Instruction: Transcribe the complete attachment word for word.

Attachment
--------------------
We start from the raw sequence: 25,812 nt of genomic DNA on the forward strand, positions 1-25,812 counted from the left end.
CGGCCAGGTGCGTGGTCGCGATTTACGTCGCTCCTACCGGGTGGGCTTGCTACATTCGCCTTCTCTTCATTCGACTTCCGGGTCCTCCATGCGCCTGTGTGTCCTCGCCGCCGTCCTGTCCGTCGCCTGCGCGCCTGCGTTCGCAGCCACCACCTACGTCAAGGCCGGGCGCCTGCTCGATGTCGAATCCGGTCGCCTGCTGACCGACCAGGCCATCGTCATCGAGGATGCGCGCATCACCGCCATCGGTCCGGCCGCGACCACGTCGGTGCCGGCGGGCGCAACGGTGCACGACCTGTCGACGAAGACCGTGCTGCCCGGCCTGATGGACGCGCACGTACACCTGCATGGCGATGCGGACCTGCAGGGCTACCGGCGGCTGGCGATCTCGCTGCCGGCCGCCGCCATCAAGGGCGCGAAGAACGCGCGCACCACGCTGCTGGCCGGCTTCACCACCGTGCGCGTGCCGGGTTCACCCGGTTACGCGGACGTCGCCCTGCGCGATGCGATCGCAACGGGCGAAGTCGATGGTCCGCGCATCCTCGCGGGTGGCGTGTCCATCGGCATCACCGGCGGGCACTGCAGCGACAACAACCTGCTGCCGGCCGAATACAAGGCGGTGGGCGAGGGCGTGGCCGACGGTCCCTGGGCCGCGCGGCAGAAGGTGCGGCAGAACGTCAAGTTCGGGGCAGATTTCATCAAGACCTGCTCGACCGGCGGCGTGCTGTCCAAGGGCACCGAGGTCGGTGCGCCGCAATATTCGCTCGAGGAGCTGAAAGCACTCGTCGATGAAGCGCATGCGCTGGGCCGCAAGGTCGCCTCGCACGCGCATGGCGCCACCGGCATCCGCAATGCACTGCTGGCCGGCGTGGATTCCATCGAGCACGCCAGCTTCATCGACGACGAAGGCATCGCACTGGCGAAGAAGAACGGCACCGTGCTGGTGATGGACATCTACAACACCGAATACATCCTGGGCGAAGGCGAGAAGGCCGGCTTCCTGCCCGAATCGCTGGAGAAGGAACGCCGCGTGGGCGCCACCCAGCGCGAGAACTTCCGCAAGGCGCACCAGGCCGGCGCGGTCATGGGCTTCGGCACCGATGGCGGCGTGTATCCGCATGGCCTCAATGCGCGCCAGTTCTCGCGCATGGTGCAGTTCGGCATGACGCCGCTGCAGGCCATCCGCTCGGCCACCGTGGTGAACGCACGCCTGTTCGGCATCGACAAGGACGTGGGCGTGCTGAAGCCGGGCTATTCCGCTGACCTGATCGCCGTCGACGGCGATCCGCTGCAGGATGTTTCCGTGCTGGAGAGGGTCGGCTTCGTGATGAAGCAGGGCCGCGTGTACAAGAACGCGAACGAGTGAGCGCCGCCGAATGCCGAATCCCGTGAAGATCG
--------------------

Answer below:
We start from the raw sequence: 25,812 nt of genomic DNA on the forward strand, positions 1-25,812 counted from the left end.
CGGCCAGGTGCGTGGTCGCGATTTACGTCGCTCCTACCGGGTGGGCTTGCTACATTCGCCTTCTCTTCATTCGACTTCCGGGTCCTCCATGCGCCTGTGTGTCCTCGCCGCCGTCCTGTCCGTCGCCTGCGCGCCTGCGTTCGCAGCCACCACCTACGTCAAGGCCGGGCGCCTGCTCGATGTCGAATCCGGTCGCCTGCTGACCGACCAGGCCATCGTCATCGAGGATGCGCGCATCACCGCCATCGGTCCGGCCGCGACCACGTCGGTGCCGGCGGGCGCAACGGTGCACGACCTGTCGACGAAGACCGTGCTGCCCGGCCTGATGGACGCGCACGTACACCTGCATGGCGATGCGGACCTGCAGGGCTACCGGCGGCTGGCGATCTCGCTGCCGGCCGCCGCCATCAAGGGCGCGAAGAACGCGCGCACCACGCTGCTGGCCGGCTTCACCACCGTGCGCGTGCCGGGTTCACCCGGTTACGCGGACGTCGCCCTGCGCGATGCGATCGCAACGGGCGAAGTCGATGGTCCGCGCATCCTCGCGGGTGGCGTGTCCATCGGCATCACCGGCGGGCACTGCAGCGACAACAACCTGCTGCCGGCCGAATACAAGGCGGTGGGCGAGGGCGTGGCCGACGGTCCCTGGGCCGCGCGGCAGAAGGTGCGGCAGAACGTCAAGTTCGGGGCAGATTTCATCAAGACCTGCTCGACCGGCGGCGTGCTGTCCAAGGGCACCGAGGTCGGTGCGCCGCAATATTCGCTCGAGGAGCTGAAAGCACTCGTCGATGAAGCGCATGCGCTGGGCCGCAAGGTCGCCTCGCACGCGCATGGCGCCACCGGCATCCGCAATGCACTGCTGGCCGGCGTGGATTCCATCGAGCACGCCAGCTTCATCGACGACGAAGGCATCGCACTGGCGAAGAAGAACGGCACCGTGCTGGTGATGGACATCTACAACACCGAATACATCCTGGGCGAAGGCGAGAAGGCCGGCTTCCTGCCCGAATCGCTGGAGAAGGAACGCCGCGTGGGCGCCACCCAGCGCGAGAACTTCCGCAAGGCGCACCAGGCCGGCGCGGTCATGGGCTTCGGCACCGATGGCGGCGTGTATCCGCATGGCCTCAATGCGCGCCAGTTCTCGCGCATGGTGCAGTTCGGCATGACGCCGCTGCAGGCCATCCGCTCGGCCACCGTGGTGAACGCACGCCTGTTCGGCATCGACAAGGACGTGGGCGTGCTGAAGCCGGGCTATTCCGCTGACCTGATCGCCGTCGACGGCGATCCGCTGCAGGATGTTTCCGTGCTGGAGAGGGTCGGCTTCGTGATGAAGCAGGGCCGCGTGTACAAGAACGCGAACGAGTGAGCGCCGCCGAATGCCGAATCCCGTGAAGATCG